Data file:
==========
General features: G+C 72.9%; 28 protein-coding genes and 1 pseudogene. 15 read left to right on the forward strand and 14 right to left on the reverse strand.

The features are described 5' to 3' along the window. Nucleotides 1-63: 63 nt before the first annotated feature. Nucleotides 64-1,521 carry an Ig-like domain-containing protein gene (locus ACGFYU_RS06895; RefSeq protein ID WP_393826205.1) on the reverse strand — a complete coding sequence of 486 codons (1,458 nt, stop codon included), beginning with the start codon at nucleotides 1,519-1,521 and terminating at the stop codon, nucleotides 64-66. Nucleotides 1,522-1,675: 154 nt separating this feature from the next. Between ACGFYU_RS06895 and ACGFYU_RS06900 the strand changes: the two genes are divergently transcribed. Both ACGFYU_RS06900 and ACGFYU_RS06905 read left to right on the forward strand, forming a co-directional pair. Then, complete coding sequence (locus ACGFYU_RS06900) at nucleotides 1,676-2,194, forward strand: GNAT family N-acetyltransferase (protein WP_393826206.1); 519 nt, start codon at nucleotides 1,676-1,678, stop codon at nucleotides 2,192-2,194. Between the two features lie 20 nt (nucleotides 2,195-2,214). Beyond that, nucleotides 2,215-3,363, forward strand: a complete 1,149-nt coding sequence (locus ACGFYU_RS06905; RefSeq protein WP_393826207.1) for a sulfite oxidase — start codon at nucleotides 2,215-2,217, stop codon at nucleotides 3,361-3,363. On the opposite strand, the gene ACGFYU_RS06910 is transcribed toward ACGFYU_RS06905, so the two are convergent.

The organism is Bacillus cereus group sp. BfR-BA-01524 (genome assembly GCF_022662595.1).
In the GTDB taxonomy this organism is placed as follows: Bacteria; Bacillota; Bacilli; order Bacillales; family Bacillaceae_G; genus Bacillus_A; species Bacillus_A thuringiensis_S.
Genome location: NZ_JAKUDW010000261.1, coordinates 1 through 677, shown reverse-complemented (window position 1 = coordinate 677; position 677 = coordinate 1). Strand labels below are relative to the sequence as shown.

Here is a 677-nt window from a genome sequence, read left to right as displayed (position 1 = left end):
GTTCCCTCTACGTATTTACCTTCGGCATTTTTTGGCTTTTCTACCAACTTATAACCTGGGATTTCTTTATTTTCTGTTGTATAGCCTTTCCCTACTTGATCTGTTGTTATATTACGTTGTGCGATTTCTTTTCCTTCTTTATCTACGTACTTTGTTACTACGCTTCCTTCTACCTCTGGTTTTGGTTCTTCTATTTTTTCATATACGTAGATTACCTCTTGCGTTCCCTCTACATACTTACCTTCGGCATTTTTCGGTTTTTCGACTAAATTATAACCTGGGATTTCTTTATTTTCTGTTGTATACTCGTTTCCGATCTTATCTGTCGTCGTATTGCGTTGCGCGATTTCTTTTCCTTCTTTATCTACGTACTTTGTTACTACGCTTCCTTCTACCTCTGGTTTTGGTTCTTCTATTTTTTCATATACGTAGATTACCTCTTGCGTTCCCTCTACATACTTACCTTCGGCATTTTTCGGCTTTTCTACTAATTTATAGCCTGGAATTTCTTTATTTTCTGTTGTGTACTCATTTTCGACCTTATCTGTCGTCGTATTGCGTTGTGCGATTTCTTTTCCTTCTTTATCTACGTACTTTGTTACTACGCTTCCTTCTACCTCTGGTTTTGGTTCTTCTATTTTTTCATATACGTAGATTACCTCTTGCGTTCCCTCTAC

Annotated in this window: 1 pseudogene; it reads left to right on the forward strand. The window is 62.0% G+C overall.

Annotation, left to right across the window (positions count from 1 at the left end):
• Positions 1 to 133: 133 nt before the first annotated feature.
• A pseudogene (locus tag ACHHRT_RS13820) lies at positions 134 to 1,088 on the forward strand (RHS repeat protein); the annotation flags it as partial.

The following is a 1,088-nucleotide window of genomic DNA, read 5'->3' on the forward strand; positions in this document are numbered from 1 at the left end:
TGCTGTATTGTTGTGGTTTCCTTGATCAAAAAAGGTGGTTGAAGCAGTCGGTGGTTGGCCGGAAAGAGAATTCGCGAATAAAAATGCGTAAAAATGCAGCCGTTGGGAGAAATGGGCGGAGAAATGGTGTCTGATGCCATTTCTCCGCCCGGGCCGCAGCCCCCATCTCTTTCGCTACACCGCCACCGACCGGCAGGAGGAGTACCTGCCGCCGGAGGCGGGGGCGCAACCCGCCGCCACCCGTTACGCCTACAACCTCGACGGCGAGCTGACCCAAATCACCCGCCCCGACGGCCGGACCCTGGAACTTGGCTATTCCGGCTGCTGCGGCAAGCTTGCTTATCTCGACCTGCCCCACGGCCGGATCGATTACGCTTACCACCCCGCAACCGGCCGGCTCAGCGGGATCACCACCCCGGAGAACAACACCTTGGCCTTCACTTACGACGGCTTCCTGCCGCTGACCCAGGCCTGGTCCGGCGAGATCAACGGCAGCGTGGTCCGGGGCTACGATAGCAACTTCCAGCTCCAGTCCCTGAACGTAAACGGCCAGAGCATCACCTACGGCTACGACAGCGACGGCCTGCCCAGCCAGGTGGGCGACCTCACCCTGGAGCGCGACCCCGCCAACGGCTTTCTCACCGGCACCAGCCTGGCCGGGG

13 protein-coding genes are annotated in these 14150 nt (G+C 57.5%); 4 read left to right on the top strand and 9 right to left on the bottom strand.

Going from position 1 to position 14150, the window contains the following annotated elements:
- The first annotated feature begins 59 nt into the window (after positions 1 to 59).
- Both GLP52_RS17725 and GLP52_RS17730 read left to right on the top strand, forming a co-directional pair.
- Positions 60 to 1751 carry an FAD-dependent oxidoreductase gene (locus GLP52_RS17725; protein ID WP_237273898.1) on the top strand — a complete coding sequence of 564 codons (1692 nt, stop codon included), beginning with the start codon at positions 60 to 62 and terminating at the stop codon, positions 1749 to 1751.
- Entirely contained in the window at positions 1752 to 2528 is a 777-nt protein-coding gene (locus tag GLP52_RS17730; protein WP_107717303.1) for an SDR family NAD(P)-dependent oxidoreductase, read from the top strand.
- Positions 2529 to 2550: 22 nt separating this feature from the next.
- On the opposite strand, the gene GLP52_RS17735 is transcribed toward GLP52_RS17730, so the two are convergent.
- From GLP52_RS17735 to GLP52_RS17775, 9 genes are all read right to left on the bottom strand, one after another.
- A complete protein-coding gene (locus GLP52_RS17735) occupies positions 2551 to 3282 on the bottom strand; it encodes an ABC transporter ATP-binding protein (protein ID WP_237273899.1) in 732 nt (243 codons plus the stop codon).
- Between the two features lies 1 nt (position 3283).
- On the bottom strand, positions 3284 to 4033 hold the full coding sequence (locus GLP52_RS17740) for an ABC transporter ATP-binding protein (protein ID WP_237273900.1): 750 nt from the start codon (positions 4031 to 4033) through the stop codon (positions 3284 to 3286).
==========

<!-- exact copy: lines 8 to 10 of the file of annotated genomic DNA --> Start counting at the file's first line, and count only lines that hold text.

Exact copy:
Annotated in this window: 1 pseudogene; it reads left to right on the forward strand. The window is 62.0% G+C overall.

Annotation, left to right across the window (positions count from 1 at the left end):
• Positions 1 to 133: 133 nt before the first annotated feature.